Updated: Dec 11, 2020
Welcome to the first post in my summer “Leading Life” series! Whether you’re a higher-ed leader trying to maintain some sense of balance or someone who simply wants to spend a bit more time focusing on things that matter, I think you’ll find tools here that can help. We’ll explore topics ranging from tapping into your strengths to facing the email beast head-on. And at 2-3 minutes in length, these posts won’t keep you from your summer fun… or the many other things on your to-do list.
I’d like to begin the Leading Life series with a quote that, to me, beautifully captures the true essence of both leadership and living:
"The point is not to become a leader. The point is to become yourself, to use yourself completely—all your skills, gifts, and energies—in order to make your vision manifest. You must withhold nothing. You must, in sum, become the person you started out to be."
— Warren Bennis, On Becoming a Leader
I love the idea of spending the summer shedding the layers that have kept us hidden, revealing our true selves and the leaders we were born to be.
So let’s start there. Who are you deep down? What would it mean to “use yourself completely” in service of your vision? There are many great ways to clarify this for ourselves. The approach I’ll share here comes from Jack Canfield. I tried this exercise over a decade ago and have been amazed by how well the resulting statement of life purpose has stood the test of time. (Full disclosure: It's not as if I haven't gone months or even years at a time without giving my life purpose a thought. We're all learning.)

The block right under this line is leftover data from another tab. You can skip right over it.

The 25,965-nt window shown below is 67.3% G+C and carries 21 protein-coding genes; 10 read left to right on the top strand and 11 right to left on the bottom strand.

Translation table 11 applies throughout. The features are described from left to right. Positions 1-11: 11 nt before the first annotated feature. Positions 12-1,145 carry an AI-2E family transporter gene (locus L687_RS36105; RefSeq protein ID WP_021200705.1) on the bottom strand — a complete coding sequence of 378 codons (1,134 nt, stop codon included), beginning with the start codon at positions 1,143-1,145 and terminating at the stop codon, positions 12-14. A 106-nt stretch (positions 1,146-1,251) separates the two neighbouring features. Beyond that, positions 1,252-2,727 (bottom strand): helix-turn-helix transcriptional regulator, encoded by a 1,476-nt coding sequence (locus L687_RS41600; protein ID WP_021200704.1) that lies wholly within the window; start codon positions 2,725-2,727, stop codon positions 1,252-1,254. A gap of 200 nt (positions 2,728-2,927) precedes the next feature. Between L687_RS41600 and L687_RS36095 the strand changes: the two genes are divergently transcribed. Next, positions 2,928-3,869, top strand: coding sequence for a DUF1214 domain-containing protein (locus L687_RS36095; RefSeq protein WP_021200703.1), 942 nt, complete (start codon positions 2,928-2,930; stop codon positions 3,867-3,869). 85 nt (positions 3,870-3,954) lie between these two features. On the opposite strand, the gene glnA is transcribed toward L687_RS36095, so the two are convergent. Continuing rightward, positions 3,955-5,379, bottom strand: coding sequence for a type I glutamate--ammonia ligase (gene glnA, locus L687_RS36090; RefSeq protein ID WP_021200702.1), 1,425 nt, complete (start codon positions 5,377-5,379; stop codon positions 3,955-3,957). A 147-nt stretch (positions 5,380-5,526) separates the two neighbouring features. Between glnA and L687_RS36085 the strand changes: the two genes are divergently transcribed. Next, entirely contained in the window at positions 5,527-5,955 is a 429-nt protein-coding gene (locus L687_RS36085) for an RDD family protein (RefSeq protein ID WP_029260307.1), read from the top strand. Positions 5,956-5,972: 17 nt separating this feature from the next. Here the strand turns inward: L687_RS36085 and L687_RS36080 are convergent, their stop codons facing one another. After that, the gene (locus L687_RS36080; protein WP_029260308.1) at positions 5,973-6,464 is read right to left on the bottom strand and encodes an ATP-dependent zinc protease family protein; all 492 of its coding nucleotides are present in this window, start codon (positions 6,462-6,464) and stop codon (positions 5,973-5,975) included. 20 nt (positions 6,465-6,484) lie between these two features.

Here are the steps [along with my own responses so you can see how it works]:
List 2 of your unique personal qualities. Focus on positive qualities that you most strongly identify with, those that feel most like “you.” If you have trouble coming up with ideas, you might ask yourself what positive qualities others would point to when describing you. [I chose “caring” and “gets things done.”]
List 1 or 2 ways that you enjoy expressing these qualities when interacting with others. Again, focus on the things that resonate most strongly and choose one or two verbs. [I wrote “sharing” and “supporting.”]
Assume the world is perfect right now. What does this world look like? Describe it in the present tense. [I wrote a lot, so I'll just share part of it here. “All people have a clear sense of their purpose and contribute to the benefit of everyone. Talents/gifts are known. People are truly accepting of themselves and others. Mistakes are viewed purely as opportunities to learn. People feel safe, understood, and valued.”]
Combine the 3 prior points into a single sentence. Voila! It's your life purpose statement! [Here's mine: "By actively sharing my experiences in the most supportive way possible, I am making people feel good about who they are, helping them trust their intuition and ultimately gain greater respect for themselves and others." Not the most eloquent, perhaps, but it gets the job done and that's what matters here.]
(Optional) Create a combined purpose with the people you love. [I did this too, but I think you get the idea without another example. :)]
So, what are your unique "skills, gifts, and energies” calling forth in you and how will you manifest that in the world?
Watch for the next post in the Leading Life series, when we’ll explore our values and the many ways they impact our experience as leaders and people.